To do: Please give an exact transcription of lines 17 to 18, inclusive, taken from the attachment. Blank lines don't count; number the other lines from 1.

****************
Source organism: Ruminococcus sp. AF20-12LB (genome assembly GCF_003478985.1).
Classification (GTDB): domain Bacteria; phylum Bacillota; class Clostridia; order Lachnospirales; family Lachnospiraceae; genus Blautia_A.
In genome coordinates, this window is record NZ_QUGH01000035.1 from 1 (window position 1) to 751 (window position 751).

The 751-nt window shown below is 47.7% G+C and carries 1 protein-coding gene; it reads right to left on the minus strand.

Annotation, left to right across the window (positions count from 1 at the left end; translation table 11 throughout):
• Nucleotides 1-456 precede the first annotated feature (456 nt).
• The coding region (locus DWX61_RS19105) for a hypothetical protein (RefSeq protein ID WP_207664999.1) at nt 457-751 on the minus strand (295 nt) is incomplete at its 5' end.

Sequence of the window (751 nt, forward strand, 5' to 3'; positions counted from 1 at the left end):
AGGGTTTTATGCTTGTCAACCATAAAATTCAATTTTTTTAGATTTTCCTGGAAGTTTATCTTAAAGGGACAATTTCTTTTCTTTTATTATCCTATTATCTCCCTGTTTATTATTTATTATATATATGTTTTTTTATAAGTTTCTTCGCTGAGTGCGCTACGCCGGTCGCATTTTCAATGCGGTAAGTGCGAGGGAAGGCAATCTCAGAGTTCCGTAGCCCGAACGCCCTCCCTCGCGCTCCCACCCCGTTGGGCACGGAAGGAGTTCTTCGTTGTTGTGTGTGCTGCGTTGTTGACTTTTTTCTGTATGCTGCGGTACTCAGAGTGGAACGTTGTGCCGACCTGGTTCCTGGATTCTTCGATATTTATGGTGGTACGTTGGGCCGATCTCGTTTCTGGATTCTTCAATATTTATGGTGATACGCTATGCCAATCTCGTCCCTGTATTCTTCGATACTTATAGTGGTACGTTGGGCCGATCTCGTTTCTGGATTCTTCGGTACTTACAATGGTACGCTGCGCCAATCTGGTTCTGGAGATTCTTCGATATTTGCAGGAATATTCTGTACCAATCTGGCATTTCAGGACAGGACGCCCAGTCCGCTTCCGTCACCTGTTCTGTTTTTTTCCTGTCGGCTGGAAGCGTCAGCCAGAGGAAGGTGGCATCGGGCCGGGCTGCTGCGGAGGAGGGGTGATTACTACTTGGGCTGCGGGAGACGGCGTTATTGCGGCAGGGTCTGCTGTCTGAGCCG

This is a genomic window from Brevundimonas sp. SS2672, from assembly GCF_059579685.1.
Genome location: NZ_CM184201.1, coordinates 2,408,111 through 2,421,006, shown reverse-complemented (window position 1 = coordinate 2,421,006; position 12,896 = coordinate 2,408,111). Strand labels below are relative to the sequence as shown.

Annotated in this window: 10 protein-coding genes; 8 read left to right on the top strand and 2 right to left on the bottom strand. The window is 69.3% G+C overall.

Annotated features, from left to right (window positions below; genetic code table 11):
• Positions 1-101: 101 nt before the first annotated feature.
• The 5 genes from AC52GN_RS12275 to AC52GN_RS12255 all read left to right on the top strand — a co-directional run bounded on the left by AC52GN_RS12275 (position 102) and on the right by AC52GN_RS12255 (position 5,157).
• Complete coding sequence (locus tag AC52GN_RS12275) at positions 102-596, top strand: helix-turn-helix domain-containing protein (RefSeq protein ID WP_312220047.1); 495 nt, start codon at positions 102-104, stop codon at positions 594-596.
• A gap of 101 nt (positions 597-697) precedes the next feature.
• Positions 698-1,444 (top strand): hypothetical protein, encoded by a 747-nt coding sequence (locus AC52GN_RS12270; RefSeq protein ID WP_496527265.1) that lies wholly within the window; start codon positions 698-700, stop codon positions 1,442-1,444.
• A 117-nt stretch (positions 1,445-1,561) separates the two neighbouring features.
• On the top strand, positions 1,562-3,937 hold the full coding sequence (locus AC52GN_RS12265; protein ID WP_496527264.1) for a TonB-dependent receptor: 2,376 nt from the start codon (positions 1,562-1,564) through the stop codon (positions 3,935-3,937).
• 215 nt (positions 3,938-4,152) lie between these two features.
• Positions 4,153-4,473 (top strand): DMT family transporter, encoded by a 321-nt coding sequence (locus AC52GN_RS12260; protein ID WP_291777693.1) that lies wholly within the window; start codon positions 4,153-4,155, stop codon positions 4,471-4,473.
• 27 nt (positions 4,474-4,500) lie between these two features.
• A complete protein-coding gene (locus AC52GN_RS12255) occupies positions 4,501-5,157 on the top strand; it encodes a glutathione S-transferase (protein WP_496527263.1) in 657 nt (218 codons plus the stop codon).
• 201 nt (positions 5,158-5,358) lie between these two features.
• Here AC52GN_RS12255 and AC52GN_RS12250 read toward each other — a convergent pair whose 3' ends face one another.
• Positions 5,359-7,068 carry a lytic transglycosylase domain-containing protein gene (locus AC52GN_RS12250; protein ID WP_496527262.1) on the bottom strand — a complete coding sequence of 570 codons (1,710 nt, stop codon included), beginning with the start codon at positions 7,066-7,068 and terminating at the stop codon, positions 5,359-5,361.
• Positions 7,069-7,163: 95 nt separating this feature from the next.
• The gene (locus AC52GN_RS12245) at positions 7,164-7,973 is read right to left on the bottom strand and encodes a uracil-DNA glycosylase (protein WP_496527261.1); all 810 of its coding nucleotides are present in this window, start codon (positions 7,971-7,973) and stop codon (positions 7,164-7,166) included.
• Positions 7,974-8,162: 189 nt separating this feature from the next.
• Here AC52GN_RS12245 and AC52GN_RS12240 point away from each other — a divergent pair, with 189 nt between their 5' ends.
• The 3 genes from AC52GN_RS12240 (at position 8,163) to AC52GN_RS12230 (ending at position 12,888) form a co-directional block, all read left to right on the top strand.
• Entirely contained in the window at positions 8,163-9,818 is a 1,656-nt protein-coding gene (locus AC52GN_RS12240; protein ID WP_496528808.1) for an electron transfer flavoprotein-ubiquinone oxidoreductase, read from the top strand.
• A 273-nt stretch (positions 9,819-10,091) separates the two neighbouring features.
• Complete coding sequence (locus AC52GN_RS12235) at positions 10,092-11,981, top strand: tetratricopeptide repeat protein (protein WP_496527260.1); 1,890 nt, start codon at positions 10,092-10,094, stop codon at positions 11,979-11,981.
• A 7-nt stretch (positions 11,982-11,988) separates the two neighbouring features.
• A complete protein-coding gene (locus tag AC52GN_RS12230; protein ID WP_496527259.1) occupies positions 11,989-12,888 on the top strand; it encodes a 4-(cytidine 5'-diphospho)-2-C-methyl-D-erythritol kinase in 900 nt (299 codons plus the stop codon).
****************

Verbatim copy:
• A gap of 101 nt (positions 597-697) precedes the next feature.
• Positions 698-1,444 (top strand): hypothetical protein, encoded by a 747-nt coding sequence (locus AC52GN_RS12270; RefSeq protein ID WP_496527265.1) that lies wholly within the window; start codon positions 698-700, stop codon positions 1,442-1,444.